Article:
As vegans and animal rights activists our main focus is, of course, fighting for the animals. But it’s also important to remember that human suffering is an intrinsic part of animal agriculture.
If you’ve ever heard, and been frustrated by this common opposition to going vegan: ‘I care more about humans than I do about animals’, some of the arguments below may give you some helpful ammo in your next debate.
So, why is veganism a human rights issue?
PTSD in slaughterhouses
Slaughterhouse work has been linked to a variety of disorders including post-traumatic stress disorder (PTSD), and the lesser-known perpetration-induced traumatic stress (PITS).
It has also been connected to higher incidents of domestic violence, as well as alcohol and drug abuse. The traumatic, and often dangerous, nature of the work means that slaughterhouse positions are difficult to fill. As such slaughterhouses often employ some of the most vulnerable members of society. In the UK 69% of the meat-processing workforce are EU migrants. A study by the Gangmasters and Labour Abuse Authority warned that criminal groups were trafficking foreign nationals to the UK to provide labour for the slaughter racket.
Antibiotic use in animal farming poses a potentially catastrophic threat for public health. Factory farms are a breeding ground for disease, and as such rely heavily on antibiotics. Unfortunately antibiotics have also been heavily used as growth promoters to ‘increase productivity’ in the meat industry. In the US, for example, 70 percent of the antibiotics defined as medically important for humans, are sold for use in animals.
This unnecessary overuse of antibiotics could have far-reaching implications for people all over the world. In his chilling 2016 report, Lord Jim O’Neill predicted that: ‘By 2050, 10 million people a year could be dying from infections caused by antibiotic-resistant bugs’. Imagine a world where you could die from something as minor as a cut on your finger!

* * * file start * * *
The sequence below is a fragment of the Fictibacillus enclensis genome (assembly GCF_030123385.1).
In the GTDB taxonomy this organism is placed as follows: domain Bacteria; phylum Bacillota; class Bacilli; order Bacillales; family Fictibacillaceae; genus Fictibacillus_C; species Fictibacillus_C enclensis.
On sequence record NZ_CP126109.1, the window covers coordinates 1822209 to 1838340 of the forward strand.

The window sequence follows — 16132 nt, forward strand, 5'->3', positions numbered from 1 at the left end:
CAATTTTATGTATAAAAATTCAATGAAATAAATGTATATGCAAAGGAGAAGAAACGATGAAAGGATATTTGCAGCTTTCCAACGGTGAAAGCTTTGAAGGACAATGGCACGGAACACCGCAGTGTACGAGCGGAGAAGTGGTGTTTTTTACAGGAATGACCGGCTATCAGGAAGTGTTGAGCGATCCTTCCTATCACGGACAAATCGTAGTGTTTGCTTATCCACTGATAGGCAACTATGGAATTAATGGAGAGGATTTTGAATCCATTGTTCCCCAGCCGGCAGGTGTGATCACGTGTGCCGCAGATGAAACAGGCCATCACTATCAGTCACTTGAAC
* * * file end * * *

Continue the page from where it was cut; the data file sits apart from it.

Punishing the world’s poorest
By now, we’re all aware of the devastating impact that animal agriculture is having on the planet and our future. What is often ignored is how diets of excess in ‘the West’ are affecting the world’s poorest communities right now. So how does eating a beef burger here in the UK, affect a family in the Philippines?
Let’s start with the fact that 1 in 9 people in the world are undernourished, yet we feed ⅓ of all of our cereal harvest to farmed animals. By ‘cutting out the middle-man’ and feeding these crops directly to people, we could feed an additional 4 billion people!
The impact of climate change is already being felt in some of the world’s poorest countries. Recent years have seen massive flooding in India and Bangladesh, whilst severe drought is currently affecting much of sub-saharan Africa, Asia and beyond!
Two billion people are living in countries experiencing high water stress, yet livestock production is responsible for 70% of global freshwater consumption. And we haven’t even begun to talk about the 18% of worldwide carbon emissions produced by animal agriculture – all for products that none of us need to stay healthy, and are in fact, harmful to us!
Finally, but equally critically, animal products have been strongly linked to a long list of health problems and chronic disease. Processed meats have been classified as a class-1 carcinogen by the World Health Organisation (WHO), whilst dairy has been linked to an increased risk of prostate cancer, breast cancer and heart disease.
It’s clear that the negative impacts of animal farming reach far beyond just the animals themselves. They have the potential to affect us all in ways that we can no longer afford to ignore.
You can catch my talk ‘Veganism is a human rights issue too!’ at Viva!’s Vegan Festival in Coventry next Saturday 3rd of August.
For more information on how animal agriculture is impacting on our planet read Viva!’s ‘Envirocidal’ report.
About the author
Tayana Simons is one of Viva!’s campaigners. Coming from a background in journalism, Tayana is passionate about exposing the truth about animal farming, and promoting veganism as a kinder, healthier and more environmental lifestyle.